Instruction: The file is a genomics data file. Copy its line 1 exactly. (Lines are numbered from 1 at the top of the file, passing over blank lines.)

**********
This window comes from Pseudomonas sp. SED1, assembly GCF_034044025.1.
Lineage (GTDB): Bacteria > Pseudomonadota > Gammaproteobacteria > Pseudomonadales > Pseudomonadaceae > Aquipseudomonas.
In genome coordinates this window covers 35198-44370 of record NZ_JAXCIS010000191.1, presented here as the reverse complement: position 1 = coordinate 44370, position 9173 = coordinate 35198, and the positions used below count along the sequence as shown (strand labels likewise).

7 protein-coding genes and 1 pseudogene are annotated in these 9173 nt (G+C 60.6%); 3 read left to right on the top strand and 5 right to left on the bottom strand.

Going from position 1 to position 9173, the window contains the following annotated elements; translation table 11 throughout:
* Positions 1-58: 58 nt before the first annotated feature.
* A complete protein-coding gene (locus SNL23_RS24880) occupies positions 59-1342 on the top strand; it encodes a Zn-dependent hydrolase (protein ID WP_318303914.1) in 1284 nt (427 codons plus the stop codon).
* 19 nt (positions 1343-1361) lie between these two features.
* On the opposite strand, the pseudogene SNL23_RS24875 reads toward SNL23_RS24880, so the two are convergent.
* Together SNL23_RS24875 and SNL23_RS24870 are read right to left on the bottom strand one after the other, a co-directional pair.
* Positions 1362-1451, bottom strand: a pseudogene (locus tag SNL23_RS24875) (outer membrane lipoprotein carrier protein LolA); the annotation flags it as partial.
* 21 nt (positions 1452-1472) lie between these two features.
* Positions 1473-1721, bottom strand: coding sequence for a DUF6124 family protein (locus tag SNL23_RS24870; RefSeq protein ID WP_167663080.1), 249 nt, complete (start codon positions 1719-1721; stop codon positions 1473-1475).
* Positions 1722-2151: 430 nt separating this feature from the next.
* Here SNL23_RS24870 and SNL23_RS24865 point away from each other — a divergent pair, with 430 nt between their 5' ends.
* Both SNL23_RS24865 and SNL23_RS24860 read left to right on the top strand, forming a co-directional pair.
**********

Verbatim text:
This window comes from Pseudomonas sp. SED1, assembly GCF_034044025.1.